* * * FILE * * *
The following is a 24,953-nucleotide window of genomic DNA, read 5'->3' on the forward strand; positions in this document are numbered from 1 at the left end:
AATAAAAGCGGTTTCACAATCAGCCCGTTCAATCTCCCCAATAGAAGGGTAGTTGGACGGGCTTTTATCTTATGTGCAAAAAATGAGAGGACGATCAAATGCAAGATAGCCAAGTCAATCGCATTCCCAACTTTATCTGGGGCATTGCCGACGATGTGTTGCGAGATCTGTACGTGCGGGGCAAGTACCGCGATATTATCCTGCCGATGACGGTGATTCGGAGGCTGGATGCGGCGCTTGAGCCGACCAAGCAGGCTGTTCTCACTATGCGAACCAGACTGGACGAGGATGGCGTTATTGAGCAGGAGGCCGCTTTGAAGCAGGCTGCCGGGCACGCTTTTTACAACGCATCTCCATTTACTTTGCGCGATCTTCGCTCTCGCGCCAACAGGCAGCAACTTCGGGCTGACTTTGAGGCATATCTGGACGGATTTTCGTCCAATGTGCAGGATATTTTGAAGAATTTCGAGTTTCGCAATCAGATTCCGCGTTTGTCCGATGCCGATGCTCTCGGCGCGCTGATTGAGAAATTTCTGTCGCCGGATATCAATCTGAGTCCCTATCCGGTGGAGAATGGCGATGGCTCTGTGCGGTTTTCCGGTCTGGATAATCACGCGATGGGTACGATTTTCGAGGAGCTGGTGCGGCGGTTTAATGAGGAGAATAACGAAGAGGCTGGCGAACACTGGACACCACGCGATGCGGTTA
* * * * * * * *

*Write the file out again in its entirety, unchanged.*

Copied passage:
The following is a 24,953-nucleotide window of genomic DNA, read 5'->3' on the forward strand; positions in this document are numbered from 1 at the left end:
AATAAAAGCGGTTTCACAATCAGCCCGTTCAATCTCCCCAATAGAAGGGTAGTTGGACGGGCTTTTATCTTATGTGCAAAAAATGAGAGGACGATCAAATGCAAGATAGCCAAGTCAATCGCATTCCCAACTTTATCTGGGGCATTGCCGACGATGTGTTGCGAGATCTGTACGTGCGGGGCAAGTACCGCGATATTATCCTGCCGATGACGGTGATTCGGAGGCTGGATGCGGCGCTTGAGCCGACCAAGCAGGCTGTTCTCACTATGCGAACCAGACTGGACGAGGATGGCGTTATTGAGCAGGAGGCCGCTTTGAAGCAGGCTGCCGGGCACGCTTTTTACAACGCATCTCCATTTACTTTGCGCGATCTTCGCTCTCGCGCCAACAGGCAGCAACTTCGGGCTGACTTTGAGGCATATCTGGACGGATTTTCGTCCAATGTGCAGGATATTTTGAAGAATTTCGAGTTTCGCAATCAGATTCCGCGTTTGTCCGATGCCGATGCTCTCGGCGCGCTGATTGAGAAATTTCTGTCGCCGGATATCAATCTGAGTCCCTATCCGGTGGAGAATGGCGATGGCTCTGTGCGGTTTTCCGGTCTGGATAATCACGCGATGGGTACGATTTTCGAGGAGCTGGTGCGGCGGTTTAATGAGGAGAATAACGAAGAGGCTGGCGAACACTGGACACCACGCGATGCGGTTA